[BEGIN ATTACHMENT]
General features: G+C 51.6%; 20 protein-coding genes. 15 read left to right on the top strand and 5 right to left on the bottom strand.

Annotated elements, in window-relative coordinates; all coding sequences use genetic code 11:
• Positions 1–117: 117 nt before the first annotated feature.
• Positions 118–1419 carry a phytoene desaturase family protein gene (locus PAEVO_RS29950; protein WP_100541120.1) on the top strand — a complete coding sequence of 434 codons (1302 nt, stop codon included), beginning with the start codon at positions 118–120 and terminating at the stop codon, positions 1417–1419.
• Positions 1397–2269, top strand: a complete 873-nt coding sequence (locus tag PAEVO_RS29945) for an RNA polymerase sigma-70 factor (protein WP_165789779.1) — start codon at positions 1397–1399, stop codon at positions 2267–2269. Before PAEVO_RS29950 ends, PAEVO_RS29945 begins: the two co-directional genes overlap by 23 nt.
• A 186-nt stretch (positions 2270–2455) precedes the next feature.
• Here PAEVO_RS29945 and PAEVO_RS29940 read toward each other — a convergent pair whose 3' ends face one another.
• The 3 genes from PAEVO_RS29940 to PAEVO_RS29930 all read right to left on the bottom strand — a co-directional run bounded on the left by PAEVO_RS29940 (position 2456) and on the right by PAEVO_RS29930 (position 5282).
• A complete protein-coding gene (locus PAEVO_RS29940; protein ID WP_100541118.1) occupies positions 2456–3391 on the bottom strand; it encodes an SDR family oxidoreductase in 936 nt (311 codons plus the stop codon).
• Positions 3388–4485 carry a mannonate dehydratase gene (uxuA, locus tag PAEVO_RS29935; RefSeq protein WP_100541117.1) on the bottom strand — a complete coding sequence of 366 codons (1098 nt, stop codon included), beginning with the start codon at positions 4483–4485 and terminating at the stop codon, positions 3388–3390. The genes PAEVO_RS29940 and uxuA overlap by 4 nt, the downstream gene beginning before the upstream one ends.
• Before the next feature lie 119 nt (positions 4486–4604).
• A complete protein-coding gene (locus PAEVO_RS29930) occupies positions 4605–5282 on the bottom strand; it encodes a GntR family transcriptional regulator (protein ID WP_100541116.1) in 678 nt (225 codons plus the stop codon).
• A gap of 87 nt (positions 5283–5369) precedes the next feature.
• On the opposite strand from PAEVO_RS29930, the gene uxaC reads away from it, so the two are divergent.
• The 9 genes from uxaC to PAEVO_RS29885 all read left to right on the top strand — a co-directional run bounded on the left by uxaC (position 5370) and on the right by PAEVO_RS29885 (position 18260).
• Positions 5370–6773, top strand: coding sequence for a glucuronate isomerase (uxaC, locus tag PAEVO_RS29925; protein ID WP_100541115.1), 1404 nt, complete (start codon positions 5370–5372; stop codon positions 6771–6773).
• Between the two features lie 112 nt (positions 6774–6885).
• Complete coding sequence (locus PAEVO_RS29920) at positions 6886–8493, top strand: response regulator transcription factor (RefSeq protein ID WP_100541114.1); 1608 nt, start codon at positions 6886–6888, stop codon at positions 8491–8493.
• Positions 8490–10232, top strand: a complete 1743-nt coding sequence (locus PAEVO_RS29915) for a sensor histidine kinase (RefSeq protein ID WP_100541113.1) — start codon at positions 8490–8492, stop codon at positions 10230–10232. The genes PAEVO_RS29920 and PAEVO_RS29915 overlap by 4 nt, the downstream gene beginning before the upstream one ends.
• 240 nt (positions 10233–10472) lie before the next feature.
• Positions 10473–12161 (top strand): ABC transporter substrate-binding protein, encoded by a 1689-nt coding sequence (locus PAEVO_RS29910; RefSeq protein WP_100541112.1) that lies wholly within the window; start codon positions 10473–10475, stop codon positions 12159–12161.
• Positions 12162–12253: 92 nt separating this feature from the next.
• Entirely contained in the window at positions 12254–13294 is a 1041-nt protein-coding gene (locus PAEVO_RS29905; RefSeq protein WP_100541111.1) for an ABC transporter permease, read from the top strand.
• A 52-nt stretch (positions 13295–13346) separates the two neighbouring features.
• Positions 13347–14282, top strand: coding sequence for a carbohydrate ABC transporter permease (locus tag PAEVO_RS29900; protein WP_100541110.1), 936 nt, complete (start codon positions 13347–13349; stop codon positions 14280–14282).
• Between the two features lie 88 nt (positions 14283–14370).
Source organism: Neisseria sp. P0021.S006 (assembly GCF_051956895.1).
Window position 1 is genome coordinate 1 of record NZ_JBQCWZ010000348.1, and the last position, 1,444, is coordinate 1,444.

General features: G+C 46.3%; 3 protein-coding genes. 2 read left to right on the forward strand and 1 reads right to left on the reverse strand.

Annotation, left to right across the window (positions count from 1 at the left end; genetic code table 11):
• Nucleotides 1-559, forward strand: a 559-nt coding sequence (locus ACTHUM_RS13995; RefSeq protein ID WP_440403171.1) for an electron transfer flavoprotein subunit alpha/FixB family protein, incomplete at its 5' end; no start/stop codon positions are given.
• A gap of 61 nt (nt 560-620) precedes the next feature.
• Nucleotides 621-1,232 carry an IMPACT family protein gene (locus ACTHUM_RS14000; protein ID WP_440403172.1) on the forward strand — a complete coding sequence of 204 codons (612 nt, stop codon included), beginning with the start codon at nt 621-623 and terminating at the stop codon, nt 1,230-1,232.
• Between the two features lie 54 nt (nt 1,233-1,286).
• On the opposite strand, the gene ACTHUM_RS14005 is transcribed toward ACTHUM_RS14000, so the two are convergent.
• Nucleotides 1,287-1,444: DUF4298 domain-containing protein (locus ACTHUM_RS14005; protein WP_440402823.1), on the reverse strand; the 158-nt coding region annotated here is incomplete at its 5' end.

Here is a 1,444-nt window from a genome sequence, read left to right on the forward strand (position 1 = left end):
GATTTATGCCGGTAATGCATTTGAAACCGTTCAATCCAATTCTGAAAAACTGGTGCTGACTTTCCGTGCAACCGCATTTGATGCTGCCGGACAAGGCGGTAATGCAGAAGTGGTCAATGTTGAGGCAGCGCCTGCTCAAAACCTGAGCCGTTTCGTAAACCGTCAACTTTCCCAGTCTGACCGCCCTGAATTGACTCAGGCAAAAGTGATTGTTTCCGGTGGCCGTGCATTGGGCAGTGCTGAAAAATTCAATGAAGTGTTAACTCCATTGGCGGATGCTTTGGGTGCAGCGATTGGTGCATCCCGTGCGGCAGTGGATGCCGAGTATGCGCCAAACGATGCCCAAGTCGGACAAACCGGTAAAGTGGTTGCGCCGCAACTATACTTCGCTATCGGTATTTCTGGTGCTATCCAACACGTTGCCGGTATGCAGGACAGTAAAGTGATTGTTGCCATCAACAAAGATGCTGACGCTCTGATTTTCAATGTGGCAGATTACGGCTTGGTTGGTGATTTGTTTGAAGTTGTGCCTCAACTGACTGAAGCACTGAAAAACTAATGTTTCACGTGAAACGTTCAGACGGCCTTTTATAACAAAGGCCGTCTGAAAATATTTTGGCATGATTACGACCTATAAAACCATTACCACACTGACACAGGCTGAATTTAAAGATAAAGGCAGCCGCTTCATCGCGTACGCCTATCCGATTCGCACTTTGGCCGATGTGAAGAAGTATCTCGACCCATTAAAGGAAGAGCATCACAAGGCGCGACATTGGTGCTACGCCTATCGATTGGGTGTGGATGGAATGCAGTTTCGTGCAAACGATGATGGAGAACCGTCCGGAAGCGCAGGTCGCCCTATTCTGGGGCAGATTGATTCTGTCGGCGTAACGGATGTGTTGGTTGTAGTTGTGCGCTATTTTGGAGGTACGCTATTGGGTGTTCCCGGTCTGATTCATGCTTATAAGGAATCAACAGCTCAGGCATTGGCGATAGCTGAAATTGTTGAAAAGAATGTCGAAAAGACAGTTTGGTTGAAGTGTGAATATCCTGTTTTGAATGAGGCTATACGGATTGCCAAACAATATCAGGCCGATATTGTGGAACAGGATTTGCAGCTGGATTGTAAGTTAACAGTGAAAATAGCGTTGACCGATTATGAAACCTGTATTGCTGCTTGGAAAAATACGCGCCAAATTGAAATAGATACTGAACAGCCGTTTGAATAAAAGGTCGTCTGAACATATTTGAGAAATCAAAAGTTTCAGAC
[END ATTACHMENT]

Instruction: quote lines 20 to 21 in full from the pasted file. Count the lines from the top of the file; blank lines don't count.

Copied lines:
• 240 nt (positions 10233–10472) lie before the next feature.
• Positions 10473–12161 (top strand): ABC transporter substrate-binding protein, encoded by a 1689-nt coding sequence (locus PAEVO_RS29910; RefSeq protein WP_100541112.1) that lies wholly within the window; start codon positions 10473–10475, stop codon positions 12159–12161.